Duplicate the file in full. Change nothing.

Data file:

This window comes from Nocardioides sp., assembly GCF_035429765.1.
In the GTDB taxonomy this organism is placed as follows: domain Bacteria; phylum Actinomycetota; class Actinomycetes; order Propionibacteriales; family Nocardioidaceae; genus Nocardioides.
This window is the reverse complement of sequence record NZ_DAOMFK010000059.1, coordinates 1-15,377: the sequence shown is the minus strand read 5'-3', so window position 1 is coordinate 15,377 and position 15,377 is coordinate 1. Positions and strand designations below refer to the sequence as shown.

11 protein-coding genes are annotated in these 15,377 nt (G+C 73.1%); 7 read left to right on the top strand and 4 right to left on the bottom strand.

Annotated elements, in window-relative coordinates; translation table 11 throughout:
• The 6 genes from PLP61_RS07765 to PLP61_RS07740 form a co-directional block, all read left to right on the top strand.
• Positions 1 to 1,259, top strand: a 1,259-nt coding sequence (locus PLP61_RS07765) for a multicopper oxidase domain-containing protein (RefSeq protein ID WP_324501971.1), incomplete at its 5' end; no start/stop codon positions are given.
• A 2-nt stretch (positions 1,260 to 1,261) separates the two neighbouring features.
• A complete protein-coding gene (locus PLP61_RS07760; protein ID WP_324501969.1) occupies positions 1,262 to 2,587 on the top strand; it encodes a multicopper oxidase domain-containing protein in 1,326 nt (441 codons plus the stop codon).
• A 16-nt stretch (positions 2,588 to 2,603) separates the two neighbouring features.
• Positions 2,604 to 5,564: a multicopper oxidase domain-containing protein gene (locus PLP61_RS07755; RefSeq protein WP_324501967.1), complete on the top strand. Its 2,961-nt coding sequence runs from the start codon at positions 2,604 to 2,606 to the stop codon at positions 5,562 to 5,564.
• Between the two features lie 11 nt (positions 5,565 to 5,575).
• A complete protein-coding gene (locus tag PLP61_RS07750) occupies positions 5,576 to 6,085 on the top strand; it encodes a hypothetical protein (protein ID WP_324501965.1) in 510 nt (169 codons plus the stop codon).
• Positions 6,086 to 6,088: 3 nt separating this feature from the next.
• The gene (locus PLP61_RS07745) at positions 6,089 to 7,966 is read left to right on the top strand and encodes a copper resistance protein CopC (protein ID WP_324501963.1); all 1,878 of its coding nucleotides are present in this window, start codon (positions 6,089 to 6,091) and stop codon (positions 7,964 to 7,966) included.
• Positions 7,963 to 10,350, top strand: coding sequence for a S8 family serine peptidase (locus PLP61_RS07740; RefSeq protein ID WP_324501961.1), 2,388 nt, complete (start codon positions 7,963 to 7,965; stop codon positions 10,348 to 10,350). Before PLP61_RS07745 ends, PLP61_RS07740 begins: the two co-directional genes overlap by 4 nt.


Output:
This window comes from Nocardioides sp., assembly GCF_035429765.1.
In the GTDB taxonomy this organism is placed as follows: domain Bacteria; phylum Actinomycetota; class Actinomycetes; order Propionibacteriales; family Nocardioidaceae; genus Nocardioides.
This window is the reverse complement of sequence record NZ_DAOMFK010000059.1, coordinates 1-15,377: the sequence shown is the minus strand read 5'-3', so window position 1 is coordinate 15,377 and position 15,377 is coordinate 1. Positions and strand designations below refer to the sequence as shown.

11 protein-coding genes are annotated in these 15,377 nt (G+C 73.1%); 7 read left to right on the top strand and 4 right to left on the bottom strand.

Annotated elements, in window-relative coordinates; translation table 11 throughout:
• The 6 genes from PLP61_RS07765 to PLP61_RS07740 form a co-directional block, all read left to right on the top strand.
• Positions 1 to 1,259, top strand: a 1,259-nt coding sequence (locus PLP61_RS07765) for a multicopper oxidase domain-containing protein (RefSeq protein ID WP_324501971.1), incomplete at its 5' end; no start/stop codon positions are given.
• A 2-nt stretch (positions 1,260 to 1,261) separates the two neighbouring features.
• A complete protein-coding gene (locus PLP61_RS07760; protein ID WP_324501969.1) occupies positions 1,262 to 2,587 on the top strand; it encodes a multicopper oxidase domain-containing protein in 1,326 nt (441 codons plus the stop codon).
• A 16-nt stretch (positions 2,588 to 2,603) separates the two neighbouring features.
• Positions 2,604 to 5,564: a multicopper oxidase domain-containing protein gene (locus PLP61_RS07755; RefSeq protein WP_324501967.1), complete on the top strand. Its 2,961-nt coding sequence runs from the start codon at positions 2,604 to 2,606 to the stop codon at positions 5,562 to 5,564.
• Between the two features lie 11 nt (positions 5,565 to 5,575).
• A complete protein-coding gene (locus tag PLP61_RS07750) occupies positions 5,576 to 6,085 on the top strand; it encodes a hypothetical protein (protein ID WP_324501965.1) in 510 nt (169 codons plus the stop codon).
• Positions 6,086 to 6,088: 3 nt separating this feature from the next.
• The gene (locus PLP61_RS07745) at positions 6,089 to 7,966 is read left to right on the top strand and encodes a copper resistance protein CopC (protein ID WP_324501963.1); all 1,878 of its coding nucleotides are present in this window, start codon (positions 6,089 to 6,091) and stop codon (positions 7,964 to 7,966) included.
• Positions 7,963 to 10,350, top strand: coding sequence for a S8 family serine peptidase (locus PLP61_RS07740; RefSeq protein ID WP_324501961.1), 2,388 nt, complete (start codon positions 7,963 to 7,965; stop codon positions 10,348 to 10,350). Before PLP61_RS07745 ends, PLP61_RS07740 begins: the two co-directional genes overlap by 4 nt.